Cramps are not unusual in the world of women’s health, as more than one half of women who menstruate have some pain for 1–2 days each month.
Cramps are caused by the muscle cells in the myometrium responding to hormones called prostaglandins. The muscles are working to expel the lining of the uterus, called the endometrium, which results in bleeding. According to ACOG, “Pain usually occurs right before menstruation starts, as the level of prostaglandins increases in the lining of the uterus. On the first day of the menstrual period, the levels are high. As menstruation continues and the lining of the uterus is shed, the levels decrease. Pain usually decreases as the levels of prostaglandins decrease.”
So, while menstrual cramps can be uncomfortable and even painful, they happen for a reason, and can be a message about what’s happening in your body.
Here are 10 tips for combating menstrual cramps:
- Take over-the-counter NSAIDs like ibuprofen (Advil), and naproxen (Aleve). These medications work directly on the uterine muscles to relax it and reduce inflammation. Always follow the instructions on the bottle and consult your doctor if you have a history of allergies or asthma.
- Use a heating pad. Apply the heating back to your lower abdomen or back and take time to relax by laying on your side or back.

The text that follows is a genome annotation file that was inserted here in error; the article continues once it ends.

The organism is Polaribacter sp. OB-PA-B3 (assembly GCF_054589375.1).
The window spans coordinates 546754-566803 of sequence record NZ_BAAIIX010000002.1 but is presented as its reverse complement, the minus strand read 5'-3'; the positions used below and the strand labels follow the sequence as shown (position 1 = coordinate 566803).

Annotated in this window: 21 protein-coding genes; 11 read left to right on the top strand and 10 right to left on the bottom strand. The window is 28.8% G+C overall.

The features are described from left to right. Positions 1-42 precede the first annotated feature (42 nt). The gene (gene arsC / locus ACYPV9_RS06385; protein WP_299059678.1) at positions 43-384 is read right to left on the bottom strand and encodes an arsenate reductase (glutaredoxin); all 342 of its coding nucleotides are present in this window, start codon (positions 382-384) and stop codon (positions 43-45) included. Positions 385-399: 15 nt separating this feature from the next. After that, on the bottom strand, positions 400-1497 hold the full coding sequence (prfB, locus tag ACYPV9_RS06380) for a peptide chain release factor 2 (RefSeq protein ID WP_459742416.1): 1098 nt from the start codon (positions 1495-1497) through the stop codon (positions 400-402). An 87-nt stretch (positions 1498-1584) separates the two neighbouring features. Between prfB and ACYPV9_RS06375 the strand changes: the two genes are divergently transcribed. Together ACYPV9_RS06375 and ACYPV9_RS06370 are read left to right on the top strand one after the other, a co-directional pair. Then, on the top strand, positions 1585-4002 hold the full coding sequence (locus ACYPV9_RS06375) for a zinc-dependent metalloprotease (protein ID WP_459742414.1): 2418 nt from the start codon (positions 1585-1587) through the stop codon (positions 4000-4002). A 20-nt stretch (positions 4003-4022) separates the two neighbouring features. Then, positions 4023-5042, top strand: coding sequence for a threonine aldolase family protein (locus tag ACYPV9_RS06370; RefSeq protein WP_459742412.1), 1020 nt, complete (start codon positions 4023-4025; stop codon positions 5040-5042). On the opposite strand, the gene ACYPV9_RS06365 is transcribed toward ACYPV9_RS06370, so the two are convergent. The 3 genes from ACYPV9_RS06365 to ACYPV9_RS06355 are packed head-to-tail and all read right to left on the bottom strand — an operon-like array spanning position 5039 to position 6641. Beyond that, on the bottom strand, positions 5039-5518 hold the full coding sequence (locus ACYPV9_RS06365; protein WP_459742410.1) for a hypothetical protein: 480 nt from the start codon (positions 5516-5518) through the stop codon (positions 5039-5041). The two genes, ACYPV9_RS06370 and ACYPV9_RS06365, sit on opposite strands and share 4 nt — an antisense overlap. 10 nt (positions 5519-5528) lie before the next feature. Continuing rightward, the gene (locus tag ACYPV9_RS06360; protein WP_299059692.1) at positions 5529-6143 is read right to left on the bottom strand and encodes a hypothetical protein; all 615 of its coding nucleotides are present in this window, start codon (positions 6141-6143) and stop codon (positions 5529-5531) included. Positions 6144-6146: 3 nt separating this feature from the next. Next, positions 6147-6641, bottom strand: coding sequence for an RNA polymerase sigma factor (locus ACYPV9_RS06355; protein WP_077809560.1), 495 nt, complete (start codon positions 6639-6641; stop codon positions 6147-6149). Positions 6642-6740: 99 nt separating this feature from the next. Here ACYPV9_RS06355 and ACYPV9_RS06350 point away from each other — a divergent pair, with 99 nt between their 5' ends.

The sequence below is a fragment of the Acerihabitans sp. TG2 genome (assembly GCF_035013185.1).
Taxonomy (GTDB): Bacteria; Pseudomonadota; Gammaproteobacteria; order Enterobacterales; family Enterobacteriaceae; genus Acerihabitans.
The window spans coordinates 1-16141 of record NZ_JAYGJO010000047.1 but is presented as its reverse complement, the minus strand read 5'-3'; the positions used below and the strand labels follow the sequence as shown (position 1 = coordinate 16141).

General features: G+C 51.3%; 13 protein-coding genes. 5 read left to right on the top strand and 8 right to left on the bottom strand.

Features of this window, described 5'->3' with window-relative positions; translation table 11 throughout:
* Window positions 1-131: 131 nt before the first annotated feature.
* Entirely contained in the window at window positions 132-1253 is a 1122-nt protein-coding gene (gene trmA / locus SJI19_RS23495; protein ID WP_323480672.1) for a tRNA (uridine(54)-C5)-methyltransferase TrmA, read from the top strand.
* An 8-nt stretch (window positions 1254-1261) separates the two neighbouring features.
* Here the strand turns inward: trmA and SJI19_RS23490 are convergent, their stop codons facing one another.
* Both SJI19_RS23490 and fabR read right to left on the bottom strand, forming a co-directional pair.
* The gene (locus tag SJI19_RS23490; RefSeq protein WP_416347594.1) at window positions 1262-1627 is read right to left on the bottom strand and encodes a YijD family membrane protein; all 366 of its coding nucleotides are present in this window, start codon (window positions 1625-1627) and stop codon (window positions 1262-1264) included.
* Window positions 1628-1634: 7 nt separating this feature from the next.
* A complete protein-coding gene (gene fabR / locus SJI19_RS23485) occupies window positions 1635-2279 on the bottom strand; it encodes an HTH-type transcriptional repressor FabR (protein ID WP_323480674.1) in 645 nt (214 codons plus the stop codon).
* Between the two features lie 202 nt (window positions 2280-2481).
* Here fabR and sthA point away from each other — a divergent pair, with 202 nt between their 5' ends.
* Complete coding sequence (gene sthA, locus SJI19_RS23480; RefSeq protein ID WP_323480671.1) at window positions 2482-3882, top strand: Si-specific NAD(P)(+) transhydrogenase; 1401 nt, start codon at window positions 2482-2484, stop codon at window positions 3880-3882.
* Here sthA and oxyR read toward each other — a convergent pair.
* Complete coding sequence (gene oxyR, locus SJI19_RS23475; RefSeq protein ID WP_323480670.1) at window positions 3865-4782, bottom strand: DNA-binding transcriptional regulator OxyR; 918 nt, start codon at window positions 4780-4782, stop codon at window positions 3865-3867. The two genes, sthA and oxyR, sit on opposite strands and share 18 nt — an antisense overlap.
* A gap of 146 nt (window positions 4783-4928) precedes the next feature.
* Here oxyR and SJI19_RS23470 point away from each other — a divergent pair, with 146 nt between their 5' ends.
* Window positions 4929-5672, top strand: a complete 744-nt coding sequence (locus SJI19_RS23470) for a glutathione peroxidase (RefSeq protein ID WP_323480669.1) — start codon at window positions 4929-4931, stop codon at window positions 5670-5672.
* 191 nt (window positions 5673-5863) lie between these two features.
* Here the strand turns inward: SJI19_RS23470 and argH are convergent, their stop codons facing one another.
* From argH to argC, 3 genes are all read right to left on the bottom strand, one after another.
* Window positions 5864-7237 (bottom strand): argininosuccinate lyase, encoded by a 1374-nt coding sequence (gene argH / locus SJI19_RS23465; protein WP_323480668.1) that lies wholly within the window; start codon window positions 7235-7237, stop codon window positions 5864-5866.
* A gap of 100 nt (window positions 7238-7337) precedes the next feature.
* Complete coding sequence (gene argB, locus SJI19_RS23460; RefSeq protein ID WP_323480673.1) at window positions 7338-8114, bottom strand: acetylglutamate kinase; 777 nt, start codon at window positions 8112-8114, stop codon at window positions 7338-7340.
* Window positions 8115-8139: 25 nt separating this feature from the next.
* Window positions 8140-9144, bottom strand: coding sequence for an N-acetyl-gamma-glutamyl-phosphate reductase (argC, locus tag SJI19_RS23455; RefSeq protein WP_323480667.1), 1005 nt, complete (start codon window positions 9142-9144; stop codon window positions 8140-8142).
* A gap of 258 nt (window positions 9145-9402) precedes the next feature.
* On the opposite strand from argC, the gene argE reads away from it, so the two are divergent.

- Exercise. We get it — the last thing you feel like doing when you’re cramped and bloated is go for a jog. But exercise produces endorphins, which help with pain relief and to burn the prostaglandins much faster.
- Take a warm bath. Getting in the tub during your period may not be your first course of action, but it can certainly help with cramps!
- Have sex. Orgasms have the same effect on prostaglandins as exercise.
- Drink lots of water. Dehydration can intensify your cramps.
- Ignore your cravings. If your cycle has you craving potato chips and donuts for lunch, do your best to ignore it. Some women find that eating anti-inflammatory foods, like cherries, blueberries, squash, tomatoes, almonds, dark leafy greens, foods high in omega-3 fatty acids and bell peppers help.
- Drink chamomile tea. Chamomile is full of anti-inflammatory substances to help inhibit prostaglandins. (While you’re at it, draw yourself a bath and enjoy your cup of chamomile tea while soaking in some bubbles!)
- Skip the caffeine and alcohol. These dehydrating liquids can make your period cramps worse.
- Get a massage or give yourself one. Massaging the stomach with soothing lotions and essential oils and relieve tension.
Keep in mind that while menstrual cramps are normal, prolonged and painful cramping that cannot be alleviated may be an indication of a more serious health issue, such as:
- Irritable Bowel Syndrome (IBS)
- Ectopic Pregnancy
- Ruptured Ovarian Cyst
- Pelvic Inflammatory Disease
- Pelvic Floor Dysfunction
It is important that you meet with your provider if you are concerned about the frequency and severity of your cramps to find the cause and solution.